Grandpa’s Parkinson’s got worse over the years, to where he could barely walk and talk. He died in May 1995, at the age of 80, in Hayward, and is buried at Holy Sepulchre Cemetery in Hayward, near his parents and his brothers.
1920 U.S. census, Sonoma County, California, population schedule, Enumeration District 152, Santa Rosa, sheet 4, page 12B, dwelling 83, family 84, Joe Diamantini household; digital image, Ancestry.com (https://search.ancestry.com/search/db.aspx?dbid=6742 : accessed 20 December 2018); citing National Archives and Records Administration (NARA) microfilm publication T625, roll 151.
“California Birth Index, 1905-1995,” database, FamilySearch (https://familysearch.org/ark:/61903/1:1:VGQF-SHV : accessed 7 July 2016), Diamantini, 16 Oct 1914; citing Sonoma, California, United States, Department of Health Services, Vital Statistics Department, Sacramento.
My mother received this recipe as part of a wedding gift from my father’s Aunt Marie, who, before she died, told me it was not her recipe but rather her Aunt Nellie’s recipe (my great-grand aunt). So it’s been in the family for a number of generations, and we love it. Typically, it’s all eaten in one day. (Which is just as well; it doesn’t taste as good reheated in the microwave.)
** Since this is a genealogy blog, alas, I can’t help but note that it turns out my grand-aunt Marie did not have an or a grand-aunt named Ellen (aka Nellie)! She did have a sister-in-law named Nellie, and at least one cousin named Nellie. **
So, here’s the recipe:
2½ cups cake flour
¾ cup granulated white sugar
1 cup light brown sugar
1 teaspoon nutmeg, freshly ground
1 teaspoon salt
¾ cup vegetable oil
1 teaspoon baking powder
1 teaspoon baking soda
1 teaspoon vanilla extract
1 cup buttermilk
Preheat oven to 375 degrees. Butter a 10-cup Bundt or 9 x 2 inch square pan. Dust the pan with flour, and shake out any excess flour.
Sift together the flour, white sugar, brown sugar, nutmeg and salt.
Combine the sifted ingredients and cooking oil in the bowl of a standing mixer fitted with paddle attachment or use a large mixing bowl and a handheld electric mixer. Cream the mixture at medium-low speed until it is the texture of fine crumbs.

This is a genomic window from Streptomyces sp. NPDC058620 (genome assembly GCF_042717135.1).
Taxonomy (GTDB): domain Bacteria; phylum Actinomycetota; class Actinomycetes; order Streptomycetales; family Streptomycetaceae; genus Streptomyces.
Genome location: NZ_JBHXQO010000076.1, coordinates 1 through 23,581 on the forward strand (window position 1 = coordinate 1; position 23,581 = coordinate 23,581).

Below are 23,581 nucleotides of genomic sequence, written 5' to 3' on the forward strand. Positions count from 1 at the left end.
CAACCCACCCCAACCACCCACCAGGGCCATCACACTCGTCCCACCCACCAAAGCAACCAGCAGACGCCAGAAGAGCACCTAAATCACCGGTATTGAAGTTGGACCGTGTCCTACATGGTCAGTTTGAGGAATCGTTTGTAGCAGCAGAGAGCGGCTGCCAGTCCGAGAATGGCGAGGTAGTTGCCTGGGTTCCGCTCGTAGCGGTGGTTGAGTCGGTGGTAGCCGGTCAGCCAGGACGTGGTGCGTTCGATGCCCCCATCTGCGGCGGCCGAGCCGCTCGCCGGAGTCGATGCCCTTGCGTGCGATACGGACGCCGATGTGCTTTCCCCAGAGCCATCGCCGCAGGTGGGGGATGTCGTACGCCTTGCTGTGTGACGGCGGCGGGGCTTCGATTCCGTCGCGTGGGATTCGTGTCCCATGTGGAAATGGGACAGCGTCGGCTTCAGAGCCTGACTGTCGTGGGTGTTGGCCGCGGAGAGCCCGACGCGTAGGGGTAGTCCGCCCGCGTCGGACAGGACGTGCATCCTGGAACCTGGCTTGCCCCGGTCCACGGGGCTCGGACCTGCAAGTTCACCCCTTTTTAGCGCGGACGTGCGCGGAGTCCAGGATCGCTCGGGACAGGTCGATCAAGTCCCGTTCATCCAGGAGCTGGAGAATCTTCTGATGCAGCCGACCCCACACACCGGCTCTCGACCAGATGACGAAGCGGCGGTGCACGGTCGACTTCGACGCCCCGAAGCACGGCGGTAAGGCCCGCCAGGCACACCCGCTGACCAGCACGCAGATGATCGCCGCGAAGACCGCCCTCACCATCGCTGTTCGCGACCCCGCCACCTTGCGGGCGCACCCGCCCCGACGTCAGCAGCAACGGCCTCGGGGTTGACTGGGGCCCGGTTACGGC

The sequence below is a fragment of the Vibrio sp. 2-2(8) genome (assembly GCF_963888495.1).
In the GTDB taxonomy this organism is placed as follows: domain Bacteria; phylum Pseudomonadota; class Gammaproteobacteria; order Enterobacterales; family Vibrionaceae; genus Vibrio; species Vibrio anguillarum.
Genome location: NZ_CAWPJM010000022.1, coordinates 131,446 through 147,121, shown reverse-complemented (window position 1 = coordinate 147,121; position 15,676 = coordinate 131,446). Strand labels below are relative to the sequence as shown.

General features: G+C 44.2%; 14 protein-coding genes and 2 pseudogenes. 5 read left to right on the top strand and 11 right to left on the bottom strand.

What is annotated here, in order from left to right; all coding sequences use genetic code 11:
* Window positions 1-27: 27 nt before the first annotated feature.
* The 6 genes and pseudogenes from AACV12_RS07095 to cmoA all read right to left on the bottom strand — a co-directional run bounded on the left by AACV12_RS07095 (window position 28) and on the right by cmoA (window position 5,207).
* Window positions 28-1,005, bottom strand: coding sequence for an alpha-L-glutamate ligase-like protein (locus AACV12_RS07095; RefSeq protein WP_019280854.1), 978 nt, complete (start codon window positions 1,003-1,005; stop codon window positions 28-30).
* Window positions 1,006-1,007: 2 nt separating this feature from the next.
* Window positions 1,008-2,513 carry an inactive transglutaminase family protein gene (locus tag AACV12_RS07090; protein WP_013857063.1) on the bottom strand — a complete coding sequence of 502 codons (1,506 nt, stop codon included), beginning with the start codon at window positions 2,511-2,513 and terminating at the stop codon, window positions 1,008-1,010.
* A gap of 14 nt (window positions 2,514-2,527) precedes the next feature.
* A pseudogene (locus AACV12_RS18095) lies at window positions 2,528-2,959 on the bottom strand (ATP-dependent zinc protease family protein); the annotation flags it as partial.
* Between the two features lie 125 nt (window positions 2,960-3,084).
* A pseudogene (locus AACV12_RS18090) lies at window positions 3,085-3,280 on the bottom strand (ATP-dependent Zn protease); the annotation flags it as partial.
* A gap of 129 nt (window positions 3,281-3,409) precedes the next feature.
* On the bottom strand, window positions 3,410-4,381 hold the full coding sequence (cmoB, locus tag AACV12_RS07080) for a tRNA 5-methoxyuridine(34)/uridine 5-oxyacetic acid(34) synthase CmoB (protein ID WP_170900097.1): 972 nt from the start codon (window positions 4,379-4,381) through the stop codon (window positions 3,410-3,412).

Remove 1 scant cup of the crumb mixture and set aside.
To the remaining mixture, add the egg, baking soda, baking powder, and vanilla extract. Beat 30 seconds. Reduce the mixer to low speed. Add the buttermilk, mixing only for a few seconds just until blended.
Pour the batter into prepared pan and spread the top evenly with a spatula. Sprinkle the crumb mixture evenly on the top of the cake. Place the cake on the lower oven rack and bake for 35 minutes, or until a cake tester or toothpick inserted in the center comes out clean.
Remove the cake from the oven, place on a wire rack, and cool in the pan for at least 20 minutes.
Note: In a pinch, you can use 1 cup of milk (soured with 1 tablespoon white vinegar) if you don’t have buttermilk, but buttermilk is preferable in creating a velvety texture for the cake. And fresh ground nutmeg beats the canned or bottled stuff, hands down.
For the streusel mixture, I have found that a Kitchen Aid stand mixer is too powerful, even at the lowest speed; you won’t get the fine crumbs you need. A hand-held mixer or a fork is preferable.
I just completed the Boston University online class for the Certificate of Genealogical Research! Turned in my research report on Sunday the 16th, and the grades for both the report and for the final module (“Professional Genealogy”) were posted yesterday. I have done well enough in the modules (all graded) to get a certificate. I will be looking for it to arrive in the mail within the next few weeks.
When it arrives, I will post a photo — AND my review of this course. The books used were changed for the Fall 2018 session and the course was modified (somewhat) dropping the number of modules to 4 (from 5).
The registration deadline for the next class, starting in January 2019, is tomorrow! More info can be found here.
(For a certificate, your grade for each module must be a “C” or better AND the total grade average for all 4 modules must be “B-” or better.)